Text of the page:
Staphylococcus Aureus is a type of facultative anaerobic gram positive coccal bacterium. Generally, it is frequently present as a part of the skin flora originated on skin and also in the nose, so in this manner nearly 20 % of the world’s human population has become long-term carriers of S. Aureus.
A Brief note on S. Aureus
- Aureus is the most frequent type of staphylococci to trigger Staph infections. One of the prominent reasons for this infection is a carotenoid pigment staphyloxanthin, which is usually responsible for golden color of the bacterium colonies. The pigment works as a virulence factor along with antioxidant action, which eventually helps the microbe shirk death by hasty oxygen species employed by the host immune system.
It has the ability to cause a range of different infections from ranging from minor skin infections including impetigo, pimples, boils, scalded skin syndrome, to life threatening ailments such as meningitis, pneumonia, toxic shock, endocarditis, Sepsis etc.
Main Incidence Areas
The main occurrence areas of the Staph infections include soft tissue, skin, bone, respiratory organs, joints, endovascular to lesion infections. The bacterium is one of main causes for nosocomial infections, frequently causing postsurgical infections. Every year, nearly 500,000 patients in U.S hospitals are prone to staphylococcal infection.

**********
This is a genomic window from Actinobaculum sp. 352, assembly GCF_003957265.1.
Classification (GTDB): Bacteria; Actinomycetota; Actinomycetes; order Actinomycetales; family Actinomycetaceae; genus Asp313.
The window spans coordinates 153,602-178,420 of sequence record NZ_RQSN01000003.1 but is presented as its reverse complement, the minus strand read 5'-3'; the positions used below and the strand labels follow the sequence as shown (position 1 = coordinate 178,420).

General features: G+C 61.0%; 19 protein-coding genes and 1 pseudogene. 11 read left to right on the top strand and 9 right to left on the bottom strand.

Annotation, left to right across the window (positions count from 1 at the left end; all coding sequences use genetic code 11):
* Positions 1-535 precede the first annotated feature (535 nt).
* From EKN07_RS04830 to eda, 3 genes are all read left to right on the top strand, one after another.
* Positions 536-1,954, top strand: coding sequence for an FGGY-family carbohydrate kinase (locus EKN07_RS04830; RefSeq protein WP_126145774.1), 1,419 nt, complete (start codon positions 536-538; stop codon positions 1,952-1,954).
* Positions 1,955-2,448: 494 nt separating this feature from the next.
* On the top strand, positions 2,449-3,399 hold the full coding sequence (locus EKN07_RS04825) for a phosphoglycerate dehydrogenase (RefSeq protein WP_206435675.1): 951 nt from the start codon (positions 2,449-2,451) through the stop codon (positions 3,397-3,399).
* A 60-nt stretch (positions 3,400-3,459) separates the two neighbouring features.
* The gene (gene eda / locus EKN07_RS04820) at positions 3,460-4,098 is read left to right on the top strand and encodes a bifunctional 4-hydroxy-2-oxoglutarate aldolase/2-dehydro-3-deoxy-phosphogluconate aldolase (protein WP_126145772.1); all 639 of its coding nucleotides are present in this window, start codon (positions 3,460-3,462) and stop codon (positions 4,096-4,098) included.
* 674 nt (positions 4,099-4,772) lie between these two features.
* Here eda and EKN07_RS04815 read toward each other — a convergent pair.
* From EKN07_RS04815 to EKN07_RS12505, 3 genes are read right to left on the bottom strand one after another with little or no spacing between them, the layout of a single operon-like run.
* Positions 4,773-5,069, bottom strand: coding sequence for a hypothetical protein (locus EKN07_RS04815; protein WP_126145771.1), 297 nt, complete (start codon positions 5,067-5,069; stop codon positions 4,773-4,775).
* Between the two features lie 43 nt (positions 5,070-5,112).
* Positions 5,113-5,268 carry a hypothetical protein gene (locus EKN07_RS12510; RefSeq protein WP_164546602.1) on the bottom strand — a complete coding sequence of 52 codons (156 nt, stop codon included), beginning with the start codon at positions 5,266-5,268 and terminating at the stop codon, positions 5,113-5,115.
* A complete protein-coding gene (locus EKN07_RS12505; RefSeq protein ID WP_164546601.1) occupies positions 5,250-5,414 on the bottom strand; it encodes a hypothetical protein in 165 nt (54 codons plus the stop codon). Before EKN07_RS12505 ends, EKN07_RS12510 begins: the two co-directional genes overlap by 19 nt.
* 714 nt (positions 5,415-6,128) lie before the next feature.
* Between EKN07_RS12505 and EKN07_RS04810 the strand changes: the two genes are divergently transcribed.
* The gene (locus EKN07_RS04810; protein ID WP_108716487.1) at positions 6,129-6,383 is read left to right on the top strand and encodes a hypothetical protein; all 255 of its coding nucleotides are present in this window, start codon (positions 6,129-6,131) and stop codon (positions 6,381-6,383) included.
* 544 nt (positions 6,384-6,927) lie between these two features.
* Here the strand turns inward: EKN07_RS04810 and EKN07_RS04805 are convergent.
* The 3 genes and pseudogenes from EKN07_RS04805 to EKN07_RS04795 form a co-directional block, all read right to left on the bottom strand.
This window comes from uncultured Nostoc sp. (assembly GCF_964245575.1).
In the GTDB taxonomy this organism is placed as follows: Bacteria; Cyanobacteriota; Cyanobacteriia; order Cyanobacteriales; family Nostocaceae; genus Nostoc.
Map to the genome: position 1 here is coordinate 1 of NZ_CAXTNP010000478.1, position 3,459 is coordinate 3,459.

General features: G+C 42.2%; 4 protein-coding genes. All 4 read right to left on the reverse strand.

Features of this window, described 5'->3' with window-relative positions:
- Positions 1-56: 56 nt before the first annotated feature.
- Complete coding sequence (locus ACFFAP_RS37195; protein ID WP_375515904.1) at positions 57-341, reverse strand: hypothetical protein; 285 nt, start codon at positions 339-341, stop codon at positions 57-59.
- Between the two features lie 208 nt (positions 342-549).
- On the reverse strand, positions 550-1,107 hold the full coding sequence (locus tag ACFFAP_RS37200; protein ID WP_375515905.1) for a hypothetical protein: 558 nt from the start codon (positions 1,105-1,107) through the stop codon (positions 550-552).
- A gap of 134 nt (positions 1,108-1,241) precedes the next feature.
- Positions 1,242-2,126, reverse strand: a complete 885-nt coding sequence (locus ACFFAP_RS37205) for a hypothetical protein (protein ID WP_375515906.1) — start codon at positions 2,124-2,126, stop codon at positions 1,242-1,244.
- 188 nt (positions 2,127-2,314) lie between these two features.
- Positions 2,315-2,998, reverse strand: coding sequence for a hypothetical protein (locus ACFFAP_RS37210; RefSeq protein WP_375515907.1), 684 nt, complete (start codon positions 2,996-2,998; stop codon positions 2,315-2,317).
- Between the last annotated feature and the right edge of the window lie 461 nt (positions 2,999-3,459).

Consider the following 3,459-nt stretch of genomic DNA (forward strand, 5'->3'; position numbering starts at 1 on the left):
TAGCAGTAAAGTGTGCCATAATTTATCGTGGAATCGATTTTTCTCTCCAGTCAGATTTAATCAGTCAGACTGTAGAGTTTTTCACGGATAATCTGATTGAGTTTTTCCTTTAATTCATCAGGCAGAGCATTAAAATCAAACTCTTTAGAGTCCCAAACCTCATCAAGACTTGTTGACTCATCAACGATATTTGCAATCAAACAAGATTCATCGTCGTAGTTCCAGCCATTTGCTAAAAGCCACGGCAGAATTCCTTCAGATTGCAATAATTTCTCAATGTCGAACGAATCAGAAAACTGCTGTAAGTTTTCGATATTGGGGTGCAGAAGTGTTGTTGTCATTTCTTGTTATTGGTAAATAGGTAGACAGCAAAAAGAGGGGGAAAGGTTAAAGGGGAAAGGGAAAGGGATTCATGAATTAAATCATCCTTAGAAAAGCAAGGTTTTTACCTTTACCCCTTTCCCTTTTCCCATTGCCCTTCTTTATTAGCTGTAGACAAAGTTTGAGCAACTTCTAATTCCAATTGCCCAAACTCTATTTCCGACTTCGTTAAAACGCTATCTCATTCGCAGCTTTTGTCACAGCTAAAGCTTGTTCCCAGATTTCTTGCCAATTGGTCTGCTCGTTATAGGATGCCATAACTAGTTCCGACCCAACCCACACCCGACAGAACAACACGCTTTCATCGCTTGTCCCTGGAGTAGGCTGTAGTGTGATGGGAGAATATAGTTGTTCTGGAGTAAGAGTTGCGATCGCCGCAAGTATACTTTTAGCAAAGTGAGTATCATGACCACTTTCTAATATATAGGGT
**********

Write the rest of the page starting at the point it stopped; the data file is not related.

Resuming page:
Treatment and Antibiotic Confrontation
Staph Aureus infection treatment completely depends upon the affected area such as nose, skin etc., and also on the seriousness of the illness.
In most of the countries, the main treatment of choice for common S. Aureus infections is Penicillin. In most of the cases, the first-line therapy commonly used is a penicillinase resistant β-lactam antibiotic such as flucloxacillin and Oxacillin.
An advanced combination therapy with gentamicin can be used in case of serious infections including endocarditis, but its usage is little controversial due to high-risk of harm to kidneys.
The period of treatment entirely depends on the area of injection, and also on severity of the illness. Some researchers from Italy have found a bacteriphage active against Staph Aureus, including MRSA (Methicillin Resistant Strains, in mice and probably humans.
Some Measures to Control S. Aureus Infection
It is a contagious disease so, it is generally spread via human to human contact, and even it could be transmitted through pets in some cases. The usage of disposable gloves and aprons reduces the danger of transmission as it prevents skin to skin contact.
Biological control has been proved one of the best ways to control S. Aureus spreading in body surfaces. It is done by colonization of body surfaces (particularly in the nose) using Staphylococcus Epidermidis, which avoids the establishment of S. Aureus bacterium.